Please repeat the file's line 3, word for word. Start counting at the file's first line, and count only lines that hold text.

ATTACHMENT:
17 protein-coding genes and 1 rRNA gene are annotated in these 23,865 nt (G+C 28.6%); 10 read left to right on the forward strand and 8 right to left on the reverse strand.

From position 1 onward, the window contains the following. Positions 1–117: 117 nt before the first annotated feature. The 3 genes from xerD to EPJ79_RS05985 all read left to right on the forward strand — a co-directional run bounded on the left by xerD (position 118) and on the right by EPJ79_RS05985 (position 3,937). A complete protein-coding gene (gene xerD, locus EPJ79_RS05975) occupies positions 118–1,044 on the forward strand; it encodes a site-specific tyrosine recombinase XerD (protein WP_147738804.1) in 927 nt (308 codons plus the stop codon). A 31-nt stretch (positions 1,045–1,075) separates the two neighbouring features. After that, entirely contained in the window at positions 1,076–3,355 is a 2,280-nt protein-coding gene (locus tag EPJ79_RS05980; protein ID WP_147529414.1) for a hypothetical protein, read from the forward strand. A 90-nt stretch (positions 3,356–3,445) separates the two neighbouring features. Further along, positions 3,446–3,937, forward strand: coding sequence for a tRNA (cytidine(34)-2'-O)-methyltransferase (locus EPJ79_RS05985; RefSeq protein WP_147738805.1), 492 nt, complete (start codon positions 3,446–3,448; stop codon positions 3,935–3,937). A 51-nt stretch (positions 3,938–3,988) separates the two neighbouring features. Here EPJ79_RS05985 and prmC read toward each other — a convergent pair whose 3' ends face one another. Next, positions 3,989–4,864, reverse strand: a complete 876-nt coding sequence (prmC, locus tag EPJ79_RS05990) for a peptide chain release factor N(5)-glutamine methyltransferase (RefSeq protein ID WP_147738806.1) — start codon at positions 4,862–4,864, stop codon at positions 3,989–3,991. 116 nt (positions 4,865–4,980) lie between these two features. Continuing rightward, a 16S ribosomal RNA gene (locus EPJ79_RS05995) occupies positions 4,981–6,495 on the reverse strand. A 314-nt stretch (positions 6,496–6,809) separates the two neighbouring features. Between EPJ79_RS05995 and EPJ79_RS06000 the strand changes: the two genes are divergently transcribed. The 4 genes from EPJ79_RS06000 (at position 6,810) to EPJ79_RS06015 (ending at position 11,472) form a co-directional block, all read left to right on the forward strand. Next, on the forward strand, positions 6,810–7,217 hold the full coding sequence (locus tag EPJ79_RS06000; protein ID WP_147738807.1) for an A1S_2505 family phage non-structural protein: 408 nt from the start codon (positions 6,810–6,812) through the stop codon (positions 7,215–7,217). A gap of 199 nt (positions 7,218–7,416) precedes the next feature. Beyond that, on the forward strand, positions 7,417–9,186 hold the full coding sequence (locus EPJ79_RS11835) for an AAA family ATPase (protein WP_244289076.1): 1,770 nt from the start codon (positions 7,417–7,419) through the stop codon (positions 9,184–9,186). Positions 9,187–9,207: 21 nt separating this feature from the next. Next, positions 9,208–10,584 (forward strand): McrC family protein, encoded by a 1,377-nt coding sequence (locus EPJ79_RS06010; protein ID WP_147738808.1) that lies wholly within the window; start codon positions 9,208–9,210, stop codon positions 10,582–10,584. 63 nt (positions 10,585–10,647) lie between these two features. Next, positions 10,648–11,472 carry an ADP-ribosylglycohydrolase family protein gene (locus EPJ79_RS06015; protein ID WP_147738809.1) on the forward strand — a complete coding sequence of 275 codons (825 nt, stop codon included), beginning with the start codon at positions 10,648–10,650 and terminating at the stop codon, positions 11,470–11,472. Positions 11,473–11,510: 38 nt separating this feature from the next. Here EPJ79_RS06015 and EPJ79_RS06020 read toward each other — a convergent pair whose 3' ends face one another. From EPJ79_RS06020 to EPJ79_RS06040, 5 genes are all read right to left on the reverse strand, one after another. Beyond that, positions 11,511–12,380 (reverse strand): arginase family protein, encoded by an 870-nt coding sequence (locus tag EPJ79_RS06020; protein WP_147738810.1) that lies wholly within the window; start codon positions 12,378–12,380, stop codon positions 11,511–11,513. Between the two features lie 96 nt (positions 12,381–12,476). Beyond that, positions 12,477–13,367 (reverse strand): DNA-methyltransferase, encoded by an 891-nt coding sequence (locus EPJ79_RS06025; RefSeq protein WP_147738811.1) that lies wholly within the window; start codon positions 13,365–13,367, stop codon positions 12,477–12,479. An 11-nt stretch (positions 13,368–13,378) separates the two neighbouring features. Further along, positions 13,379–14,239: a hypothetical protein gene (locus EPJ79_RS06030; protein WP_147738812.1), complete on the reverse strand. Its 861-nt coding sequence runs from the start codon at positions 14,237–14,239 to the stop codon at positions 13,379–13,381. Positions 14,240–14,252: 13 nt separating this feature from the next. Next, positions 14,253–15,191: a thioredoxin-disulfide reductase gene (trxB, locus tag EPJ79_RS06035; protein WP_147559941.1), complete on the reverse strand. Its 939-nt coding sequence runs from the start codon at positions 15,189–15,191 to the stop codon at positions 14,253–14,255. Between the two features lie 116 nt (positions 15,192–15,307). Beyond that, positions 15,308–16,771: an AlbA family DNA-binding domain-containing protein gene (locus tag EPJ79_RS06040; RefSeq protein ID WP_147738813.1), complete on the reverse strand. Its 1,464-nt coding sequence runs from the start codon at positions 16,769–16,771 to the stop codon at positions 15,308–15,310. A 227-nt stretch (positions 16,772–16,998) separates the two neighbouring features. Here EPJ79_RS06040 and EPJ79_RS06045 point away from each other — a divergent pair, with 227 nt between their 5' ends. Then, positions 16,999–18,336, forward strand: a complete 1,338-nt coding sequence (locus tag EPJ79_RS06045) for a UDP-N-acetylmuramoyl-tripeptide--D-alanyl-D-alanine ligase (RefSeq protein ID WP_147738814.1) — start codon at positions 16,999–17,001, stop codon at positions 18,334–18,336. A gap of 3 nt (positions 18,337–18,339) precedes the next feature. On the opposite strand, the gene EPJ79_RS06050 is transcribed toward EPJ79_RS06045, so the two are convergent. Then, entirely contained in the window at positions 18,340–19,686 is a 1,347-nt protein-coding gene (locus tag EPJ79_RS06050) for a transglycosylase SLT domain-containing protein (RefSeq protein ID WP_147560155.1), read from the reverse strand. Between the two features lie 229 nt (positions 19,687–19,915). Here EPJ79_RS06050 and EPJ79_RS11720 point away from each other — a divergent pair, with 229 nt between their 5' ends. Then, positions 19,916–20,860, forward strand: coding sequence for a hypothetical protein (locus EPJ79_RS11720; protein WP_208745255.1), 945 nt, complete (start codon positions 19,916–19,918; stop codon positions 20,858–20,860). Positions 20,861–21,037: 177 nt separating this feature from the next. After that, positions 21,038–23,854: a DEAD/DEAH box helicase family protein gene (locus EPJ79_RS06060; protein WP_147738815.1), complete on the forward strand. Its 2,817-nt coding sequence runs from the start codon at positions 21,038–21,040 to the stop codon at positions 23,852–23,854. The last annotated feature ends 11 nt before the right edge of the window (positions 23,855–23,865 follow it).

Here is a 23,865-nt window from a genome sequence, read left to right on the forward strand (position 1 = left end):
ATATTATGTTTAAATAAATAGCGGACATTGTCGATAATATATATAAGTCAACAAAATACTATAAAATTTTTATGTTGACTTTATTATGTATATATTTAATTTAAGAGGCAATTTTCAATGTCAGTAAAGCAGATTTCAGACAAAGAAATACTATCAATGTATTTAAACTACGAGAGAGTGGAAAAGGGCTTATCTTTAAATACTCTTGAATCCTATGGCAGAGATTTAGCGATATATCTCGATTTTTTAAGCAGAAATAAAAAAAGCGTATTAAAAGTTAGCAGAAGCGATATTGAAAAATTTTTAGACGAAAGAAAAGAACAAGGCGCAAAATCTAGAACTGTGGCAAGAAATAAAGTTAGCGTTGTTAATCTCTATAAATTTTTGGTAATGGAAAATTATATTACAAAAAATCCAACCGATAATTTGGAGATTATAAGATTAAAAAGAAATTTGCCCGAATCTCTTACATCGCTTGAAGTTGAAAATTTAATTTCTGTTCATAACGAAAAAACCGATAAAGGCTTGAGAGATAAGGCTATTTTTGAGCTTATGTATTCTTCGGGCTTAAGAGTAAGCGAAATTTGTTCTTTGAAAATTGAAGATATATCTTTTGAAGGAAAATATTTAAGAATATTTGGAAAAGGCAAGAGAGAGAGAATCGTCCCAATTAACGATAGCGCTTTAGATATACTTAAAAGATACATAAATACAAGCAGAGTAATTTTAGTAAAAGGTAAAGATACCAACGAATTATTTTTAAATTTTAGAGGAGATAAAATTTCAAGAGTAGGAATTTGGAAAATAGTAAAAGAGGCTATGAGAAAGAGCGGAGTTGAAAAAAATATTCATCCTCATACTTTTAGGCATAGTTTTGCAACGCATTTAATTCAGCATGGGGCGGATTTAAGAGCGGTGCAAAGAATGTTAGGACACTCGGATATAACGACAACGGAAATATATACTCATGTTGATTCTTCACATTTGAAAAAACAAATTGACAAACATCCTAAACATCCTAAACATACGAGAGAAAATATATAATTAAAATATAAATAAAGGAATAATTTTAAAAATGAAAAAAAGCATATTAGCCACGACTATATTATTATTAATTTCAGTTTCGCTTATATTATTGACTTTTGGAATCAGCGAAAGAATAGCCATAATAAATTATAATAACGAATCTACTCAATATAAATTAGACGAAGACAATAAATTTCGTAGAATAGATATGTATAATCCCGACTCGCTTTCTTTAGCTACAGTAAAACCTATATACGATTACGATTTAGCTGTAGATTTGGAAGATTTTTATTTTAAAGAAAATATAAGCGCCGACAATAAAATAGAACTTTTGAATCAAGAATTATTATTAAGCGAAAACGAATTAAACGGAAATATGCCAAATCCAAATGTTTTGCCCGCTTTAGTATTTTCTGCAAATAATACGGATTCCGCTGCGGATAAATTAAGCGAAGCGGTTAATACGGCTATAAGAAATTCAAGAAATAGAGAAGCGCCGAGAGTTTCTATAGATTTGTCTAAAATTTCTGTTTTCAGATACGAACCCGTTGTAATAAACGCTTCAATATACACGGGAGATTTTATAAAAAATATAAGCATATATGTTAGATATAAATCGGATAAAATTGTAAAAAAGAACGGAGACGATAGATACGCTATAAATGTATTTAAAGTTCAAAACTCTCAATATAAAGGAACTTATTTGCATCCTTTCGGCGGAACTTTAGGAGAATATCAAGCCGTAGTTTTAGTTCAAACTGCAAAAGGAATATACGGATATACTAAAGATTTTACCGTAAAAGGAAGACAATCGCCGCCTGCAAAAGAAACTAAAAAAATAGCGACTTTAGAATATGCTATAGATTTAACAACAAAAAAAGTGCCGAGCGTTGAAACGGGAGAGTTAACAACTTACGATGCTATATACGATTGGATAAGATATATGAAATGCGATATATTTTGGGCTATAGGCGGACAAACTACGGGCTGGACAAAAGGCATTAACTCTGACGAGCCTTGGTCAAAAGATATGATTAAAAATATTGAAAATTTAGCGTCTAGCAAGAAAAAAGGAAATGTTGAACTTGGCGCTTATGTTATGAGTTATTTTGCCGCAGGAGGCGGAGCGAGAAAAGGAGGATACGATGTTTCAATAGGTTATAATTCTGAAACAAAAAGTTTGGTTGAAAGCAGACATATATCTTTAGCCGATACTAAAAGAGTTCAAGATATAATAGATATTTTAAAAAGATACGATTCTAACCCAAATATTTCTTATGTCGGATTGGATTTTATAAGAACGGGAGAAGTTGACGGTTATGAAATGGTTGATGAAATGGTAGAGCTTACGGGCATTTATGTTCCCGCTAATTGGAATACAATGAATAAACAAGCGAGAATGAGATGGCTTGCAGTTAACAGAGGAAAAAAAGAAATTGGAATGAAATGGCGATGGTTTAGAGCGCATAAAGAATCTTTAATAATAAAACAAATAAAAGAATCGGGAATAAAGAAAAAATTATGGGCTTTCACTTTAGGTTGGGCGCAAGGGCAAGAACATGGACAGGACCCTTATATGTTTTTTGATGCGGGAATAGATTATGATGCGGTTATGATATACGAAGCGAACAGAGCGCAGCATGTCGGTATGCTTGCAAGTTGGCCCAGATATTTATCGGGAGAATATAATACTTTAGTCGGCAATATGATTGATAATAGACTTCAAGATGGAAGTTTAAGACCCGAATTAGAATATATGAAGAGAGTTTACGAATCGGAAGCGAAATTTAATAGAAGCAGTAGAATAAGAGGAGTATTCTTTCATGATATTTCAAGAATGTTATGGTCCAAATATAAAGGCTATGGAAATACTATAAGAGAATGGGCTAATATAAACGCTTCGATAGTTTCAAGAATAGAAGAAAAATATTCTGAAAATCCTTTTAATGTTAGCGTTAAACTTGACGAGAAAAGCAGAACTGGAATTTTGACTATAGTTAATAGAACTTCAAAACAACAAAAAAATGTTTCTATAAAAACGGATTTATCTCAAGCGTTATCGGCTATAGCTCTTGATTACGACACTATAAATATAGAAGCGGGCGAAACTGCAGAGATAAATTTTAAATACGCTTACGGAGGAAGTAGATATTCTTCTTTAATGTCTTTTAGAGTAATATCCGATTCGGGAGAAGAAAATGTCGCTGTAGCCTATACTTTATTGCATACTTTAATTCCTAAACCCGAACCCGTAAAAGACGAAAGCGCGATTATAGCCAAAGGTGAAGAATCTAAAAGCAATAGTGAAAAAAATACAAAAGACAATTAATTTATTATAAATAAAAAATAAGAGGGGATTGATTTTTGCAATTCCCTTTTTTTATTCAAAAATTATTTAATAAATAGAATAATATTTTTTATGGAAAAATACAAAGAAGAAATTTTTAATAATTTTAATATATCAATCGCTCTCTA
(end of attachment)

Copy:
Here is a 23,865-nt window from a genome sequence, read left to right on the forward strand (position 1 = left end):